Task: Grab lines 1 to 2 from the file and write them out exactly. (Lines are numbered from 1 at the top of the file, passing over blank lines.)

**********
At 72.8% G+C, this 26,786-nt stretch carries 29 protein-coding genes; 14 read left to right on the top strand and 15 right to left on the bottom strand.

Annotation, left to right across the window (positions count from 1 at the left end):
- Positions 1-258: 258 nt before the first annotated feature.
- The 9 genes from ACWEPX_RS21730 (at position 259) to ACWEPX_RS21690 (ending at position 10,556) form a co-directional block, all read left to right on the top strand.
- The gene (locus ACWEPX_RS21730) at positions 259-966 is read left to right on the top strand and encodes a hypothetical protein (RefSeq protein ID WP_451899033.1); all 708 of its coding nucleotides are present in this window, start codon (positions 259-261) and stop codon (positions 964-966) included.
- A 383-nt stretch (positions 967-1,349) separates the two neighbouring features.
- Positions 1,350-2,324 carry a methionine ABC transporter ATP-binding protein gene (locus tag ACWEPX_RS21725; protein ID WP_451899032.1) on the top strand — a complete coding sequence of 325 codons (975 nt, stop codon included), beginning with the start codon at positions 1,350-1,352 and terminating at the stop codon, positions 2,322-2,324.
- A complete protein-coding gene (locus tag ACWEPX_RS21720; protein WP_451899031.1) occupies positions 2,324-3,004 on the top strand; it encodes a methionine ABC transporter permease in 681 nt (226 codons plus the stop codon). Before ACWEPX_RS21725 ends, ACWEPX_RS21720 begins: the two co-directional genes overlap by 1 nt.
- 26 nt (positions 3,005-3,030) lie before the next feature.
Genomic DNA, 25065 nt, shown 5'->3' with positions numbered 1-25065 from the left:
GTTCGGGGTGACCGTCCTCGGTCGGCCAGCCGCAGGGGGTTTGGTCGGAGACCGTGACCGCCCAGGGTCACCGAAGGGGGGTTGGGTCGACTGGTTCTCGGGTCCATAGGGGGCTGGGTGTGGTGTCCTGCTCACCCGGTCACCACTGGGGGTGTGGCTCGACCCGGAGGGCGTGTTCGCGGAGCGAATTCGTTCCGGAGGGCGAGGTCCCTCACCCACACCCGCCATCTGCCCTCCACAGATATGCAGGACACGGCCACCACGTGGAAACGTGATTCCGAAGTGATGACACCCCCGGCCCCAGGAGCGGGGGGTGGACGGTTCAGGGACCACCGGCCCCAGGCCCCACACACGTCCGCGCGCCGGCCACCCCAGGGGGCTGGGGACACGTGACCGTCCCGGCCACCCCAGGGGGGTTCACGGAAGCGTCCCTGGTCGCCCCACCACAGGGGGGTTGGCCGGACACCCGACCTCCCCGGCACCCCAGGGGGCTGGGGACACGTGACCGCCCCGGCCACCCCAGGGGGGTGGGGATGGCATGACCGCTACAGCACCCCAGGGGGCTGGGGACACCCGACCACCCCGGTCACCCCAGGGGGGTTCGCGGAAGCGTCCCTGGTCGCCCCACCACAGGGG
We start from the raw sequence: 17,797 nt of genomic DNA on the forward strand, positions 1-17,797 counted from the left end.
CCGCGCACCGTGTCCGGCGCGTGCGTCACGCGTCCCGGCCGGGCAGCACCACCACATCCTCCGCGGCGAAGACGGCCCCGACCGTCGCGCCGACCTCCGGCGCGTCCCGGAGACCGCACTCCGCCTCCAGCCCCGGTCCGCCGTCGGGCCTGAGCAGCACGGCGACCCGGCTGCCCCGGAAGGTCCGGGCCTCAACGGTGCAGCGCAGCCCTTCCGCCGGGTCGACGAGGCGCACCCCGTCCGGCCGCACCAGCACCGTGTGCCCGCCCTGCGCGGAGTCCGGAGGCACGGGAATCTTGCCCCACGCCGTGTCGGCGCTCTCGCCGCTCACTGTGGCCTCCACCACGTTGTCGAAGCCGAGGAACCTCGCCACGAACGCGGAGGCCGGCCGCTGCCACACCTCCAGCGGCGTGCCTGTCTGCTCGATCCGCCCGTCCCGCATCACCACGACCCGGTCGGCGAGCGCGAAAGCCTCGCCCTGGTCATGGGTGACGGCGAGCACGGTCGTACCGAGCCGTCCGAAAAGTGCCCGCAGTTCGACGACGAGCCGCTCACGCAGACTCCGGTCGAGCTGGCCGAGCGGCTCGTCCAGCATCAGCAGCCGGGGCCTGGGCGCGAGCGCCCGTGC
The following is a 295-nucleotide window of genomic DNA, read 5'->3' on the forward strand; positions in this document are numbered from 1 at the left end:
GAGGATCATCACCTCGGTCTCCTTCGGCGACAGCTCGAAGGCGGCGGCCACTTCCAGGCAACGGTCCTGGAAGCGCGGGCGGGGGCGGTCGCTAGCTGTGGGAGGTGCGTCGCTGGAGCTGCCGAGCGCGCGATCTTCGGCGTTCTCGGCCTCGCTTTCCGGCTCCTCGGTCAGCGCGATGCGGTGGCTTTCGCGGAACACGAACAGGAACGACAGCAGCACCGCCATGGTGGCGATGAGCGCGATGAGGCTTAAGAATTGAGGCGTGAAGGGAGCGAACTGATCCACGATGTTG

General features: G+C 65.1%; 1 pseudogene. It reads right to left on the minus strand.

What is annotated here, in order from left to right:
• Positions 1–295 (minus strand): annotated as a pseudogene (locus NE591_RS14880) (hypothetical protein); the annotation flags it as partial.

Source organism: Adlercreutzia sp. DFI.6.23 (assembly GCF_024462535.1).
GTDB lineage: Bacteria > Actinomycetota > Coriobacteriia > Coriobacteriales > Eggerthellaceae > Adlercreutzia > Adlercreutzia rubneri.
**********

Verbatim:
At 72.8% G+C, this 26,786-nt stretch carries 29 protein-coding genes; 14 read left to right on the top strand and 15 right to left on the bottom strand.

Annotation, left to right across the window (positions count from 1 at the left end):